The New Mills Operatic and Dramatic Society was formed in 1922 and put on shows regularly each year, mostly musicals, such as The Gondoliers, Iolanthe, and The Yeoman of the Guard. The members worked extremely hard to produce these shows which were always of a high standard. The Society produced two shows a year until the outbreak of the Second World War, which brought all this to an end.
“Live” shows returned to the stage in 1948 when the “Amateurs” obtained a temporary licence to perform. Plays were produced to begin with as finances would not support as full scale musical. However, two plays per year were staged successfully and were usually in a light-hearted vein. At long last, after a tremendous amount of hard work and dedication by the electricians and members of the Society, a full scale musical was performed – No No Nanette in November 1952. The Operatics were back!
No live shows were seen on stage other than the Society shows except for the odd band concert or male voice choir, but as each year came round, so there were staged two plays and one musical. This continued with huge success until Sailor Beware in 1959 when disaster struck! On March 21st 1959, the Sheffield Theatre Cinema Company closed the doors of the Art Theatre and left the Operatics homeless.
From now onwards, the story of the Art Theatre is also the story of the Amateurs, and although they have always been closely connected, the remainder of this story proves the dedication of a group of people with one aim. This dedication has never disappeared.
A Special General Meeting was held on April 7th 1959 to explore the possibilities of leasing or even buying the theatre, which remained closed all summer.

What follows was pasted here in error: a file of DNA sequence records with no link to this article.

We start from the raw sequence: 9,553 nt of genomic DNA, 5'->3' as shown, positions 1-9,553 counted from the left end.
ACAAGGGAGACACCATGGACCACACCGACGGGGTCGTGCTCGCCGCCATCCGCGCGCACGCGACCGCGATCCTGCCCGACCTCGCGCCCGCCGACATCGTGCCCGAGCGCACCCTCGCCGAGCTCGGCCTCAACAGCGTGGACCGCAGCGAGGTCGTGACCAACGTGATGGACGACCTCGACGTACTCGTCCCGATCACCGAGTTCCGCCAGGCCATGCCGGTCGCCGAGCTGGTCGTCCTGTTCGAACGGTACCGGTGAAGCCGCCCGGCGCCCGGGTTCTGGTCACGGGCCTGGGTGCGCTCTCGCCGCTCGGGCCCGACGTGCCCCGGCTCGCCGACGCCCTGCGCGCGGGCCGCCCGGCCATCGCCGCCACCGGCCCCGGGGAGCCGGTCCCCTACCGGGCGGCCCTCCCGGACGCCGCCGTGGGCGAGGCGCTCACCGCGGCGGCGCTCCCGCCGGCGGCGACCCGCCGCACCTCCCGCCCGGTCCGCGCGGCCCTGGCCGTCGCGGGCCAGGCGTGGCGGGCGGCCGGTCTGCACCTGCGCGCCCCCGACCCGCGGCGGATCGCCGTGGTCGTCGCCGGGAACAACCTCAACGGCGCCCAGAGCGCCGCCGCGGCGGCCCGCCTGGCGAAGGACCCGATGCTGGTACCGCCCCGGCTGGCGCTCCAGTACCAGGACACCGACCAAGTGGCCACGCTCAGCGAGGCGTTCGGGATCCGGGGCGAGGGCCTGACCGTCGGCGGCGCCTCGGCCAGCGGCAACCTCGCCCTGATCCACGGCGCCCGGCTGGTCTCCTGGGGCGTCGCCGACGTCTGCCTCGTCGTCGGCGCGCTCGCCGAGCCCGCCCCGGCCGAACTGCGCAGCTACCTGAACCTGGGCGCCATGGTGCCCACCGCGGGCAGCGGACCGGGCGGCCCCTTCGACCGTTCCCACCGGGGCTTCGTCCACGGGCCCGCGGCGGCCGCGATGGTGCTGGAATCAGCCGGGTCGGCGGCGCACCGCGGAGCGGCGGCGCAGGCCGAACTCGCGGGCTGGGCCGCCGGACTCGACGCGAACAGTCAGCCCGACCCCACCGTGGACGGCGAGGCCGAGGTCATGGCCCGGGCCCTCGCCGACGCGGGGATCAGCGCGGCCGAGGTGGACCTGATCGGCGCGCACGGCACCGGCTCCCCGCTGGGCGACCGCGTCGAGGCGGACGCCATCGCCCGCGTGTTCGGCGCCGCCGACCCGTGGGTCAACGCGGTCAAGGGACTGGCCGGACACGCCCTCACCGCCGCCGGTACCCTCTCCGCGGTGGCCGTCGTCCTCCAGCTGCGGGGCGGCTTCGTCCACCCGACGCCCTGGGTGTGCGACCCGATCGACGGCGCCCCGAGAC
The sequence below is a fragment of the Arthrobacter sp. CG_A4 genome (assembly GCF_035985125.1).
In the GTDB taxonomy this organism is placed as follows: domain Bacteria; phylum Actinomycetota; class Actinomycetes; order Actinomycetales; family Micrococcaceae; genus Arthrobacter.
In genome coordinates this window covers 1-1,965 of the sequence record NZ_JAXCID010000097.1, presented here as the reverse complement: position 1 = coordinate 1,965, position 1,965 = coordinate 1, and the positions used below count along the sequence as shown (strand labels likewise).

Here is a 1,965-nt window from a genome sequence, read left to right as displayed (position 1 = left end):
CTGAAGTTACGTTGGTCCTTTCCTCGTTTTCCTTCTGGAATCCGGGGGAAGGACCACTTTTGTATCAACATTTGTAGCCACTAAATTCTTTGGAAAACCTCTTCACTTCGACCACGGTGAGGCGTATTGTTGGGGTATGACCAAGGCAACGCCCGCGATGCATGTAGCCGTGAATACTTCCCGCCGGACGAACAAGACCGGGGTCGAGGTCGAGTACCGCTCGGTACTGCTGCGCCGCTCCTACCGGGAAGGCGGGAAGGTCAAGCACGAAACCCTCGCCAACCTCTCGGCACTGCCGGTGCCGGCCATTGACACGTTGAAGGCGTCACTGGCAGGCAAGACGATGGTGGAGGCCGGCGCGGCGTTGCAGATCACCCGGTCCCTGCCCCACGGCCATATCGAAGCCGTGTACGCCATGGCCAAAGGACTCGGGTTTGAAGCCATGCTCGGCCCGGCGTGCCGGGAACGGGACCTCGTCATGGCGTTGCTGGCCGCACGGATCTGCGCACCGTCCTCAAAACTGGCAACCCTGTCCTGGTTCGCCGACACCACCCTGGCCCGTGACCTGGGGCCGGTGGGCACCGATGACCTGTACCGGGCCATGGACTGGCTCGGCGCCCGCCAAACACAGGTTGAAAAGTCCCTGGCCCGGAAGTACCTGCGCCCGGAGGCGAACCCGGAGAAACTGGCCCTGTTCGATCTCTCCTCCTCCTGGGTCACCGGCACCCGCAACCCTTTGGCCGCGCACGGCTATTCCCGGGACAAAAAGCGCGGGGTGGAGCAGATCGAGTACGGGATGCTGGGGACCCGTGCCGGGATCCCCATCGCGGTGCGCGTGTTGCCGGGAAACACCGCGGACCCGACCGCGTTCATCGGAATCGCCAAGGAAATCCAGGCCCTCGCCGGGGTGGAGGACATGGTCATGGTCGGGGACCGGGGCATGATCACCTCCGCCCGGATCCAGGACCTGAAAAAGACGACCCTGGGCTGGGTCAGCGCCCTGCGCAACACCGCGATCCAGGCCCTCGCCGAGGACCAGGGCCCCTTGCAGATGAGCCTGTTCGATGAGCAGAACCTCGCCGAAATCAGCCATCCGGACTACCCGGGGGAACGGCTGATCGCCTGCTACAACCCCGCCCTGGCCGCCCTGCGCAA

On September 26th 1959 the Art Theatre re-opened. The Society had taken a two year tenancy, worked solidly seven days a week for ten weeks, then opened a spick and span theatre once again to entertain. The main problem, as always, was finance but thanks to the regular hard workers and individual fund raising efforts, in April 1961 the Art Theatre was leased for a further two years.
Fund raising schemes were launched, but the job of running a theatre almost became too much, and a unanimous decision was taken to end the lease on June 24th 1964. However, true to fighting form, the Society finally, and after much discussion, decided to “Hang on” a little longer and, as musicals were becoming more remunerative, two musicals per year became the policy.
In 1966 the memorable decision to buy the Art Theatre was taken and the “Buy a Brick” scheme was launched. Buy a brick for £1.00, and the bricks at the front of the Theatre were painted out to
show the progress. By the end of the last night of the November show Perchance to Dream, the target of £1000.00 was short by £20.00.
The President made a speech from the stage and as he was speaking, members of the audience called out “here’s a pound”, “here’s another”, the atmosphere was electric and when the President announced “we’ve done it” the place erupted.